Joe Carnell’s food intolerances inspired him to set up healthy eating outlet Ugot. Catherine Scott meets him
Joe Carnell was just 19 when he got the idea for his award-winning healthy eating business.
“I’d suffered with food intolerances for years and really struggled to find anywhere to get a snack that didn’t make me ill,” explains Joe.
“The only place I could go was Pret A Manager or vegan cafes where all my friends felt like they were being preached at. I wanted somewhere we could all go and eat healthy food, listen to good music and have a good time. I just didn’t understand why eating healthily couldn’t be cool.”
And that is exactly what this determined and ambitious young man has set out to create with his healthy eating brand Ügot which has two “grab and go” outlets in York and Newcastle stations and this week sees the opening of his first high street eatery on Station Square, Harrogate.
A second high street venue in Newcastle will follow in January, York in February with plans for a flagship venue in Leeds later in the year. This is a young man with big plans.
But what makes Joe Carnell different, and is probably one of the reasons he was recently named the youngest ever Duke of York New Entrepreneur of the Year at the 2015 Lloyds Bank National Business Awards, is that he is not driven by profit.
Here is a young man with a social conscience and he is determined to make a difference – not just in what we eat but how business is run.
Joe’s co-founder is music mogul Jamal Edwards and the twosome use the Ügot venues to invite and present a regular line -up of unsigned musicians and artists, offering them a platform to showcase their talents.
“It is so difficult for musicians to make it in the music industry and we want to give people access to music producers and we want to do the same with artists.”
He also wants to have links with local charities.
“There some remarkable charities our there doing some amazing work but they just don’t have the voice. Ügot will be able to give them that voice.”
One such charity is Beaulah 62, a Harrogate-based community arts project.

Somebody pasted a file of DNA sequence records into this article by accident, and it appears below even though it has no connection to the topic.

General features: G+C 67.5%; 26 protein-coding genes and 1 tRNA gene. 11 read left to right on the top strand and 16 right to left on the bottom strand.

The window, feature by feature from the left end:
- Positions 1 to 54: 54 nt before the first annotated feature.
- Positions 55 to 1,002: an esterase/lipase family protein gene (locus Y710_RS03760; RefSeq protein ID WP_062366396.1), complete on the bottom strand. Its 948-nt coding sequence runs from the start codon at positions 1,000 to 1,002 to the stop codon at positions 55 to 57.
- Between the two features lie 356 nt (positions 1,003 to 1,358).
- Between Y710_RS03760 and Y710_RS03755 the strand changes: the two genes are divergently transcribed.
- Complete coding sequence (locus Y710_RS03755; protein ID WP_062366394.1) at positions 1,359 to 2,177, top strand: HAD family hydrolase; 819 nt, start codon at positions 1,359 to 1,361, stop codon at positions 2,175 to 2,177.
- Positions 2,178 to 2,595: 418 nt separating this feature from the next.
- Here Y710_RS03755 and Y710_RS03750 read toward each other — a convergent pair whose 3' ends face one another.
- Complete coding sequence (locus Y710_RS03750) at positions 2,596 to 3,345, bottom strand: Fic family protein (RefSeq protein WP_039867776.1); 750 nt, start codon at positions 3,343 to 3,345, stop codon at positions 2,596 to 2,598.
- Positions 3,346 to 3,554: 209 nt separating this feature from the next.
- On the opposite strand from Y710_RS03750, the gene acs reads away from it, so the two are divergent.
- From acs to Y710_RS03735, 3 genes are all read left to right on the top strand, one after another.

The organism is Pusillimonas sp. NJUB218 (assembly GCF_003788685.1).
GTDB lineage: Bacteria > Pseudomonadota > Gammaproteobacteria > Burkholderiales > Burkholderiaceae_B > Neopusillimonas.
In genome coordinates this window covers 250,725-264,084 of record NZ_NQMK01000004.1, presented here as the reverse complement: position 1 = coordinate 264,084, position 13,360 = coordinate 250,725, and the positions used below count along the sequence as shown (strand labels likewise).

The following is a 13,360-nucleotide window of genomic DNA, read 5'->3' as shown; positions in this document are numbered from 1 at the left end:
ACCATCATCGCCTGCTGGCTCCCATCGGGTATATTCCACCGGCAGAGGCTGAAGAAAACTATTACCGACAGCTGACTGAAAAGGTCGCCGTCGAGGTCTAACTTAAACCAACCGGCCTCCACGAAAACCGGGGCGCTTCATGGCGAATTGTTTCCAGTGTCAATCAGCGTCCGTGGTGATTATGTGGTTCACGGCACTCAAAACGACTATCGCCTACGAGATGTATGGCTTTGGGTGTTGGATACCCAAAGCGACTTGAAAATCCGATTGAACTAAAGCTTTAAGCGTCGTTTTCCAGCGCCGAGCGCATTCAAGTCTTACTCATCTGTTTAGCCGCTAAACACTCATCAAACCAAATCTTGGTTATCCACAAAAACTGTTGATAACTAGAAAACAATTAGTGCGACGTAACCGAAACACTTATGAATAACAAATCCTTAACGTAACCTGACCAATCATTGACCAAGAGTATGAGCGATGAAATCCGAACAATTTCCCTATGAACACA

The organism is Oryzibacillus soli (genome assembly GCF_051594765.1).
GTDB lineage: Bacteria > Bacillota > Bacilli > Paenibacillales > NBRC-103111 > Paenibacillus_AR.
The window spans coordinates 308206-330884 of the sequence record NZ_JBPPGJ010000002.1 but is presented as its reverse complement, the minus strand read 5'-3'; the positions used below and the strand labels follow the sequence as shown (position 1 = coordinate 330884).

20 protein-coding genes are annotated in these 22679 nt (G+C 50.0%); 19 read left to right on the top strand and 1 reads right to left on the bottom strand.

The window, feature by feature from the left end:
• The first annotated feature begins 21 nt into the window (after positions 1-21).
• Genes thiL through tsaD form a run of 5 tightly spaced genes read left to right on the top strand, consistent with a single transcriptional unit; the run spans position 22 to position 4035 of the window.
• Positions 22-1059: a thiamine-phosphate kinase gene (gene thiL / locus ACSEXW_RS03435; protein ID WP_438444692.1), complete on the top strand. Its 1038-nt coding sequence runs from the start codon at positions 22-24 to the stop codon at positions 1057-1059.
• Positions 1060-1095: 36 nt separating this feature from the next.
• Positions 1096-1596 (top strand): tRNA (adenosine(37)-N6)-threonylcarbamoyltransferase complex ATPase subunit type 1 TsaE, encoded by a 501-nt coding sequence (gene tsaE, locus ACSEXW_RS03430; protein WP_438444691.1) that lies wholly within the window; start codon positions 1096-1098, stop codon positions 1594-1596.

“I would love to see some of the artists we use going into the project to help the people there and who knows, maybe we will end up with their art on our walls.”
Joe hails from Harrogate, which is why he was passionate about opening his first High Street eatery in the town. He went to boarding school in the Midlands and was expected to go to university like the majority of his peers.
But Joe had other ideas.
“I went travelling after school and I’d got some university offers, but I already knew that I wanted to run my own business. I’d had the idea for Ügot and wanted to spend some time researching what was out there and why certain places gained almost cult status, I wanted to know what they were doing that was right.
“But my parents actually thought I was going to come back from travelling and go to university. In the end I sent them an email saying I had turned down my university places and I was going open a healthy eating venue.”
Some parents might have gone ballistic, especially after spending a small fortune on their son’s education, but Joe’s parents have been very supportive.
“Dad was great. He’s in property and restaurants himself. He said he was much happier for me to spend three years in real business doing something I believed in.
“For me it wasn’t something I wanted to do because it was a fad, It grew out of my own personal frustration of just not being able to get anything healthy to eat.”
Joe spent time trying to work out exactly why the likes of Hard Rock Cafe and Nando’s were so successful.
“It wasn’t really just about the food, it was about the vibe. The one thing they had in common was the music. They had succeeded in creating a subculture and that is what I want to do with Ügot.
“By creating this type of atmosphere you then introduce people to healthy eating, almost subliminally. I want the food, which is all produced in Yorkshire, in Wetherby, to speak for itself. I want people to say: ‘That was a great wrap’ that just happens to be gluten free. It is about lifestyle.
“I don’t understand that just because I can’t eat gluten I can’t have something tasty to eat with my friends. I test all of our products to make sure they are right. If I wouldn’t eat them then they don’t go on the menu.”
Joe is particularly proud of Ügot’s cold-pressed juices. The juices are made using a large cold hydraulic press so that no heat is given out in the process which will lose nutrients.
“We are one of the few places outside London selling cold pressed juices,” he enthuses.
Joe is keen that his eateries are attractive to everyone regardless of their age.
“If they are young at heart then Ügot is for them,” he says.
Above all Joe wants to create a brand people can trust. His generation have had enough lies, he says.
“I didn’t set out to create a brand just to make money,” says Joe who adds that so far he hasn’t taken a penny out of the business,
“It is about integrity and about helping people. That is what the entire brand is built around. We want to change the perception not just about what we eat, but how we live.”
■ You can follow ÜGOT at www.ugotuk.com; ww.facebook.com/UGotUk; twitter @UGOTUK